2020 Kia Sportage vs. 2019 Hyundai Santa Fe

Detailed Review, Specifications & Comparison

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Both the Sportage and the Santa Fe have standard driver and passenger frontal airbags, front side-impact airbags, side-impact head airbags, front seatbelt pretensioners, front wheel drive, height adjustable front shoulder belts, plastic fuel tanks, four-wheel antilock brakes, traction control, electronic stability systems to prevent skidding, crash mitigating brakes, daytime running lights, lane departure warning systems, rearview cameras, driver alert monitors, available all wheel drive, blind spot warning systems, front and rear parking sensors and rear cross-path warning.


J.D. Power and Associates’ 2019 Initial Quality Study of new car owners surveyed provide the statistics that show that Kia vehicles are better in initial quality than Hyundai vehicles. J.D. Power ranks Kia second in initial quality, above the industry average. With 1 more problems per 100 vehicles, Hyundai is ranked third.

From surveys of all its subscribers, Consumer Reports’ December 2018 Auto Issue reports that Kia vehicles are more reliable than Hyundai vehicles. Consumer Reports ranks Kia 5 places higher in reliability than Hyundai.


The Sportage has more powerful engines than the Santa Fe:


Sportage SX Turbo AWD 2.0 turbo 4-cyl.

237 HP

Sportage SX Turbo FWD 2.0 turbo 4-cyl.

240 HP

Santa Fe 2.4 DOHC 4-cyl.

185 HP

Santa Fe 2.0T 2.0 turbo 4-cyl.

235 HP

As tested in Motor Trend the Kia Sportage 2.4 4-cylinder is faster than the Hyundai Santa Fe:


Santa Fe 4-cyl.

Santa Fe 2.0T

Zero to 60 MPH

8 sec

8.9 sec

9.6 sec

Quarter Mile

16.3 sec

16.7 sec

17.1 sec

Speed in 1/4 Mile

86.4 MPH

84.3 MPH

82.8 MPH

Fuel Economy and Range

On the EPA test cycle the Sportage gets better fuel mileage than the Santa Fe:




2.4 DOHC 4-cyl.

23 city/30 hwy

SX 2.0 turbo 4-cyl.

20 city/28 hwy

Santa Fe


2.4 DOHC 4-cyl.

22 city/29 hwy

2.0 turbo 4-cyl.

20 city/25 hwy

Brakes and Stopping

The Sportage stops much shorter than the Santa Fe:


Santa Fe

70 to 0 MPH

174 feet

176 feet

Car and Driver

60 to 0 MPH

118 feet

130 feet

Motor Trend

60 to 0 MPH (Wet)

131 feet

141 feet

Consumer Reports

Tires and Wheels

For better traction, the Sportage SX Turbo’s tires are larger than the largest tires available on the Santa Fe (245/45R19 vs. 235/65R17).

The Sportage LX’s standard tires provide better handling because they have a lower 60 series profile (height to width ratio) that provides a stiffer sidewall than the Santa Fe SE/SEL’s standard 65 series tires. The Sportage SX Turbo’s tires have a lower 45 series profile than the Santa Fe’s optional 55 series tires.

Suspension and Handling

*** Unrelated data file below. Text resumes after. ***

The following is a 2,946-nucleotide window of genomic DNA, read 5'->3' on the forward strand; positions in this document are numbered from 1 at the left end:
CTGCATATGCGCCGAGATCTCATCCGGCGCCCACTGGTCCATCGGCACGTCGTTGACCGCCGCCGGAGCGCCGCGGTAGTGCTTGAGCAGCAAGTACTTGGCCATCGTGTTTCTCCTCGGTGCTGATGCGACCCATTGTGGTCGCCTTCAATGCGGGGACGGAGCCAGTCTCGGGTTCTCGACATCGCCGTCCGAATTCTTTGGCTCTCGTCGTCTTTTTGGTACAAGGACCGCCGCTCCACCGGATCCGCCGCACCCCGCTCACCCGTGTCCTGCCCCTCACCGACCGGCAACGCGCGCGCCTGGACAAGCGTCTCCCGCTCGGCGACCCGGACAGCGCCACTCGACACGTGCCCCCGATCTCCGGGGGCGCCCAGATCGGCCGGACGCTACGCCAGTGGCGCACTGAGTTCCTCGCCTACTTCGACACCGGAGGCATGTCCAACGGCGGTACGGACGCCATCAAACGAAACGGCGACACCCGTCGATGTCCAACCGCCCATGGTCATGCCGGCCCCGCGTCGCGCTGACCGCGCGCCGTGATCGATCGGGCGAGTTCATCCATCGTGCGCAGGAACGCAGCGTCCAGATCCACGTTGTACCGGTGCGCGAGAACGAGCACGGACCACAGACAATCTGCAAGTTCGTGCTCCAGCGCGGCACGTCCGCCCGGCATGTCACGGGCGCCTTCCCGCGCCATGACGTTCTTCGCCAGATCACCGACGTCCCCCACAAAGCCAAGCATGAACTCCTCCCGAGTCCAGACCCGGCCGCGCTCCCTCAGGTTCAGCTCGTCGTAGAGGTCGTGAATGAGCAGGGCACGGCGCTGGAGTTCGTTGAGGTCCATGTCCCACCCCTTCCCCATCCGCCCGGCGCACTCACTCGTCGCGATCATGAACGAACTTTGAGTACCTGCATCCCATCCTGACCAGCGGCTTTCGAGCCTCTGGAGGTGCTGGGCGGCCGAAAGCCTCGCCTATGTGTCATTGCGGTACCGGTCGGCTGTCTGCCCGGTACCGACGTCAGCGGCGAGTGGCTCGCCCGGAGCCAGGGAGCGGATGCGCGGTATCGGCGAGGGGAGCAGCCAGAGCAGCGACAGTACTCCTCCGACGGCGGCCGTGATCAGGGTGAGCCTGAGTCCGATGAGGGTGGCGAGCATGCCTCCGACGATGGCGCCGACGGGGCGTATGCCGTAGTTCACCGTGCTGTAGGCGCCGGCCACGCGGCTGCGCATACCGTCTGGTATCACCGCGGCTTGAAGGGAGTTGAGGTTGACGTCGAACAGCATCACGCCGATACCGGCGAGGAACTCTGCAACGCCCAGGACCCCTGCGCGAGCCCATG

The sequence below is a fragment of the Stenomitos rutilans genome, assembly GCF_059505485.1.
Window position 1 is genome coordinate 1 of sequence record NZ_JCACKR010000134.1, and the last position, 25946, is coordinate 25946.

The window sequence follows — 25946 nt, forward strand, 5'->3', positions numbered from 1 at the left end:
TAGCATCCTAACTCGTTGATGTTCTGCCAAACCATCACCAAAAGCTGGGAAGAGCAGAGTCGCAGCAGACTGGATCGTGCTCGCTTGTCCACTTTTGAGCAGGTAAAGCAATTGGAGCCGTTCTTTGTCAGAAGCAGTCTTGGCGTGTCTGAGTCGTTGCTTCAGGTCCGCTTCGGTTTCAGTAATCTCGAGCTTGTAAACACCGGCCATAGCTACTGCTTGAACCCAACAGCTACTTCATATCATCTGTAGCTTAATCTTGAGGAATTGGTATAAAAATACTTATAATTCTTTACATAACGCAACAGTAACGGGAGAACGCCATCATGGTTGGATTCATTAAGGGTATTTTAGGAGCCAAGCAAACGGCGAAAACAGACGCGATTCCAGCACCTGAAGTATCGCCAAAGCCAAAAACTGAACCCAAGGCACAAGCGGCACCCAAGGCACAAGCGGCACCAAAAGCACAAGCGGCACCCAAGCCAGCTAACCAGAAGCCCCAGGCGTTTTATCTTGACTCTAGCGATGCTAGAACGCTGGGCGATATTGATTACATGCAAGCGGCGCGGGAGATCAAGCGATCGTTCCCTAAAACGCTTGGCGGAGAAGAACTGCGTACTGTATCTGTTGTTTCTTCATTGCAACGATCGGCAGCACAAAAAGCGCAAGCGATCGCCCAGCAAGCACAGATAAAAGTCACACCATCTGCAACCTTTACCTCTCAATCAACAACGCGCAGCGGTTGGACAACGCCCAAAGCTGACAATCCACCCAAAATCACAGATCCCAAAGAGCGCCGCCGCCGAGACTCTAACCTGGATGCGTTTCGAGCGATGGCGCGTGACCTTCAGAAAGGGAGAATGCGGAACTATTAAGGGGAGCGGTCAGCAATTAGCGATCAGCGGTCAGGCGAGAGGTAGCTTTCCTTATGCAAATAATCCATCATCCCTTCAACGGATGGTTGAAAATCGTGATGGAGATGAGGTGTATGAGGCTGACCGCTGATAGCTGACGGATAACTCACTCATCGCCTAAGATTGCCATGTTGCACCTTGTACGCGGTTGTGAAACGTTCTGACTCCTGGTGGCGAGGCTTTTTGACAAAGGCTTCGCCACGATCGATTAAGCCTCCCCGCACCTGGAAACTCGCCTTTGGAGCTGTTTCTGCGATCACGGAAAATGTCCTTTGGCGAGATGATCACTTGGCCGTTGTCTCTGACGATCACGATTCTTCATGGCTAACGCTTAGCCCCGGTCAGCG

The Sportage SX Turbo AWD handles at .83 G’s, while the Santa Fe Ultimate AWD pulls only .81 G’s of cornering force in a Car and Driver skidpad test.

The Sportage SX Turbo AWD executes Motor Trend’s “Figure Eight” maneuver 2.1 seconds quicker than the Santa Fe (26.8 seconds @ .65 average G’s vs. 28.9 seconds @ .58 average G’s).

For better maneuverability, the Sportage’s turning circle is 2.7 feet tighter than the Santa Fe’s (34.8 feet vs. 37.5 feet).


The Kia Sportage may be more efficient, handle and accelerate better because it weighs about 300 to 600 pounds less than the Hyundai Santa Fe.

The Sportage is 11.4 inches shorter than the Santa Fe, making the Sportage easier to handle, maneuver and park in tight spaces.

For excellent aerodynamics, the Sportage LX/S/EX has standard flush composite headlights. The Santa Fe has recessed headlights that spoil its aerodynamic shape and create extra drag.

Cargo Capacity

A low lift-over cargo hatch design makes loading and unloading the Sportage easier. The Sportage’s cargo hatch lift-over height is 29.8 inches, while the Santa Fe’s liftover is 31.2 inches.


Heated windshield washer nozzles are optional on the Sportage to prevent washer fluid and nozzles from freezing and help continue to keep the windshield clear in sub-freezing temperatures. The Santa Fe doesn’t offer heated windshield washer nozzles.

Consumer Reports rated the Sportage’s headlight performance “Very Good,” a higher rating than the Santa Fe’s headlights, which were rated “Good.”

The Insurance Institute for Highway Safety (IIHS) conducts detailed tests on headlights for their range both straight ahead and in curves and to be certain they don’t exceed acceptable amounts of glare to oncoming drivers. The Sportage’s available headlights were rated “Acceptable” by the IIHS, while the Santa Fe’s headlights are rated “Marginal” to .”

Economic Advantages

According to The Car Book by Jack Gillis, the Sportage is less expensive to operate than the Santa Fe because it costs $46 less to do the manufacturer’s suggested maintenance for 50,000 miles. Typical repairs cost less on the Sportage than the Santa Fe, including $10 less for front brake pads, $67 less for a starter, $47 less for fuel injection, $127 less for a fuel pump, $4 less for front struts and $12 less for a timing belt/chain.


Consumer Reports® recommends both the Kia Sportage and the Hyundai Santa Fe, based on reliability, safety and performance.

© 1991-2018 Advanta-STAR Automotive Research. All rights reserved.

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